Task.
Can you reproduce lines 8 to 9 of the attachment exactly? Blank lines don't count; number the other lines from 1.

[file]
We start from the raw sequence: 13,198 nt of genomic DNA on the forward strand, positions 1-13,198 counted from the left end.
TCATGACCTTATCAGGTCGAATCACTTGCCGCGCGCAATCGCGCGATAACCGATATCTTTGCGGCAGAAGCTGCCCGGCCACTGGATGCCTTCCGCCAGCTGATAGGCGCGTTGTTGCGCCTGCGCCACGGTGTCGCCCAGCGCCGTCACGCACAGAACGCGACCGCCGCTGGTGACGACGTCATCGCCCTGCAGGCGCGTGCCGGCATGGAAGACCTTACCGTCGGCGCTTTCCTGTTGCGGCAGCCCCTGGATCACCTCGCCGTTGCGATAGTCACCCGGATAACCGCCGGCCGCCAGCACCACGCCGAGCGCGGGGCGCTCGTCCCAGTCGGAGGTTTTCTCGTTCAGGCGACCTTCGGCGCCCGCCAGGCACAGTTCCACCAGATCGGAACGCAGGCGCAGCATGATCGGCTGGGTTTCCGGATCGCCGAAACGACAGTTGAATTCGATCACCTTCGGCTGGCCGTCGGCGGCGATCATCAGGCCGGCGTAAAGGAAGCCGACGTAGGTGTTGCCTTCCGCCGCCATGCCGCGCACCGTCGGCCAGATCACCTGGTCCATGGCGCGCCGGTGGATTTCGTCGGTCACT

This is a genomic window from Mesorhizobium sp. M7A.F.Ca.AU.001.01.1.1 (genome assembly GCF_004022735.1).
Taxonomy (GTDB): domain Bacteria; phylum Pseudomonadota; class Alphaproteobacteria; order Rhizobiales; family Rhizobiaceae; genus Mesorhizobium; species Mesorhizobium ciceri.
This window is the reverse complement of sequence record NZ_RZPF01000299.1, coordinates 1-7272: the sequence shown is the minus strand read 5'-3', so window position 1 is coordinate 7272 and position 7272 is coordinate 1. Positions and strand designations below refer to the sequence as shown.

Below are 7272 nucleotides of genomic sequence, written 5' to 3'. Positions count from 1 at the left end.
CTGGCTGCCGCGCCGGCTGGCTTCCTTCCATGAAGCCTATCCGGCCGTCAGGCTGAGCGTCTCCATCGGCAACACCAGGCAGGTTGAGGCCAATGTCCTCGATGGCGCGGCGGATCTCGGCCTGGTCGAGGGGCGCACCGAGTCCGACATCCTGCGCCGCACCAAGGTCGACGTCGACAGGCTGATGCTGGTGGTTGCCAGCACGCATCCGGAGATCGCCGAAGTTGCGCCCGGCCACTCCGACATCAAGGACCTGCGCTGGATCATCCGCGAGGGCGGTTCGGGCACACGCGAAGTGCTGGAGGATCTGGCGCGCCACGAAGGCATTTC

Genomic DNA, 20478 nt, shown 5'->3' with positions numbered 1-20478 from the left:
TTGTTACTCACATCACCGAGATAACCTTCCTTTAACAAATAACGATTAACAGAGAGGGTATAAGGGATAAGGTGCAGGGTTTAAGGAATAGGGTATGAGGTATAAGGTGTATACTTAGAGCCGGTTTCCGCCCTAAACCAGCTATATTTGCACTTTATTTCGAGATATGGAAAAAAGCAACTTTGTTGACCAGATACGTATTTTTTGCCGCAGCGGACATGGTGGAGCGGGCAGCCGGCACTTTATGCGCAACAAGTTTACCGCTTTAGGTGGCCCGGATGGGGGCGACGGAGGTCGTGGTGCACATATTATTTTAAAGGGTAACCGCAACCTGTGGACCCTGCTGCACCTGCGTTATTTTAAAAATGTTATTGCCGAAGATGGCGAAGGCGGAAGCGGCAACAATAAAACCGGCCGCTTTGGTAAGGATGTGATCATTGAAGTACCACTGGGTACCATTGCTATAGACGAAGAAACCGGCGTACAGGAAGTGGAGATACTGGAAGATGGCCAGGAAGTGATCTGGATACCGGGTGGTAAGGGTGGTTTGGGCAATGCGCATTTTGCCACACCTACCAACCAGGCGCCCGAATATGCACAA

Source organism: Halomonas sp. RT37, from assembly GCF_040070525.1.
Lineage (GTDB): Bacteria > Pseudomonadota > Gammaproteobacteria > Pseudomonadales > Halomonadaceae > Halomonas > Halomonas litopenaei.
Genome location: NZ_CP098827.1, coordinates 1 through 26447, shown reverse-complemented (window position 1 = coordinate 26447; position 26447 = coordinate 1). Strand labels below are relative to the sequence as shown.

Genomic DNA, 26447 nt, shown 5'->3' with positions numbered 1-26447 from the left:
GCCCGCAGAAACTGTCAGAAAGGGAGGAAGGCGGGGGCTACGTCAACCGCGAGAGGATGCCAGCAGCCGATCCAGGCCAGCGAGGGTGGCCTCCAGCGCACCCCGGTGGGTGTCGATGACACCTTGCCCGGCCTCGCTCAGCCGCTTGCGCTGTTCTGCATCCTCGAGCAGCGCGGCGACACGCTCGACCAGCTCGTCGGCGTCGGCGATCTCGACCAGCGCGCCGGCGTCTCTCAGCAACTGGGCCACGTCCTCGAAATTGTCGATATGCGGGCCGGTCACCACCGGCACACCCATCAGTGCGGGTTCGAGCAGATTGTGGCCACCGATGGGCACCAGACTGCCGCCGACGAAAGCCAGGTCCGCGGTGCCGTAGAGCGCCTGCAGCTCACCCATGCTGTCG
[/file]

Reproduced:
Genomic DNA, 20478 nt, shown 5'->3' with positions numbered 1-20478 from the left:
TTGTTACTCACATCACCGAGATAACCTTCCTTTAACAAATAACGATTAACAGAGAGGGTATAAGGGATAAGGTGCAGGGTTTAAGGAATAGGGTATGAGGTATAAGGTGTATACTTAGAGCCGGTTTCCGCCCTAAACCAGCTATATTTGCACTTTATTTCGAGATATGGAAAAAAGCAACTTTGTTGACCAGATACGTATTTTTTGCCGCAGCGGACATGGTGGAGCGGGCAGCCGGCACTTTATGCGCAACAAGTTTACCGCTTTAGGTGGCCCGGATGGGGGCGACGGAGGTCGTGGTGCACATATTATTTTAAAGGGTAACCGCAACCTGTGGACCCTGCTGCACCTGCGTTATTTTAAAAATGTTATTGCCGAAGATGGCGAAGGCGGAAGCGGCAACAATAAAACCGGCCGCTTTGGTAAGGATGTGATCATTGAAGTACCACTGGGTACCATTGCTATAGACGAAGAAACCGGCGTACAGGAAGTGGAGATACTGGAAGATGGCCAGGAAGTGATCTGGATACCGGGTGGTAAGGGTGGTTTGGGCAATGCGCATTTTGCCACACCTACCAACCAGGCGCCCGAATATGCACAA